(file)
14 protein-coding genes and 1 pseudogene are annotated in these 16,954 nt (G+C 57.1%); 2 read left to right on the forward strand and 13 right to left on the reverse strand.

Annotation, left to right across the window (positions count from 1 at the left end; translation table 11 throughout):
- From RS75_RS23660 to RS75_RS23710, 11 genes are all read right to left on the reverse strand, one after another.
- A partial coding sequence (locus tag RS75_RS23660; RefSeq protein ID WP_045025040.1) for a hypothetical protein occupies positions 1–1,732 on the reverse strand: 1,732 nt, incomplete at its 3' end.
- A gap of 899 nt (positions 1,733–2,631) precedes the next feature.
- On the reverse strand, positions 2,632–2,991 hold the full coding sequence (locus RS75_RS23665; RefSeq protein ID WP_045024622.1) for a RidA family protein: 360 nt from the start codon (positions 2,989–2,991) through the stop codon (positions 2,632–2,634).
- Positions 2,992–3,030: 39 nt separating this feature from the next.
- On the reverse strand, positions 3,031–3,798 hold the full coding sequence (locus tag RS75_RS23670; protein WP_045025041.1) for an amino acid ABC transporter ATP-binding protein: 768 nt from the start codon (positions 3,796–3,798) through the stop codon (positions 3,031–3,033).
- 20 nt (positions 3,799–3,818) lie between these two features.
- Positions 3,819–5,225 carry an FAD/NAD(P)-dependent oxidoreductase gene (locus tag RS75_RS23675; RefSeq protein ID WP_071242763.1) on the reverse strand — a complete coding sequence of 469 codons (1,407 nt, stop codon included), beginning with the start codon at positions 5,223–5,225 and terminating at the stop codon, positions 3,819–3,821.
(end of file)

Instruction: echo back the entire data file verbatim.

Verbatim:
14 protein-coding genes and 1 pseudogene are annotated in these 16,954 nt (G+C 57.1%); 2 read left to right on the forward strand and 13 right to left on the reverse strand.

Annotation, left to right across the window (positions count from 1 at the left end; translation table 11 throughout):
- From RS75_RS23660 to RS75_RS23710, 11 genes are all read right to left on the reverse strand, one after another.
- A partial coding sequence (locus tag RS75_RS23660; RefSeq protein ID WP_045025040.1) for a hypothetical protein occupies positions 1–1,732 on the reverse strand: 1,732 nt, incomplete at its 3' end.
- A gap of 899 nt (positions 1,733–2,631) precedes the next feature.
- On the reverse strand, positions 2,632–2,991 hold the full coding sequence (locus RS75_RS23665; RefSeq protein ID WP_045024622.1) for a RidA family protein: 360 nt from the start codon (positions 2,989–2,991) through the stop codon (positions 2,632–2,634).
- Positions 2,992–3,030: 39 nt separating this feature from the next.
- On the reverse strand, positions 3,031–3,798 hold the full coding sequence (locus tag RS75_RS23670; protein WP_045025041.1) for an amino acid ABC transporter ATP-binding protein: 768 nt from the start codon (positions 3,796–3,798) through the stop codon (positions 3,031–3,033).
- 20 nt (positions 3,799–3,818) lie between these two features.
- Positions 3,819–5,225 carry an FAD/NAD(P)-dependent oxidoreductase gene (locus tag RS75_RS23675; RefSeq protein ID WP_071242763.1) on the reverse strand — a complete coding sequence of 469 codons (1,407 nt, stop codon included), beginning with the start codon at positions 5,223–5,225 and terminating at the stop codon, positions 3,819–3,821.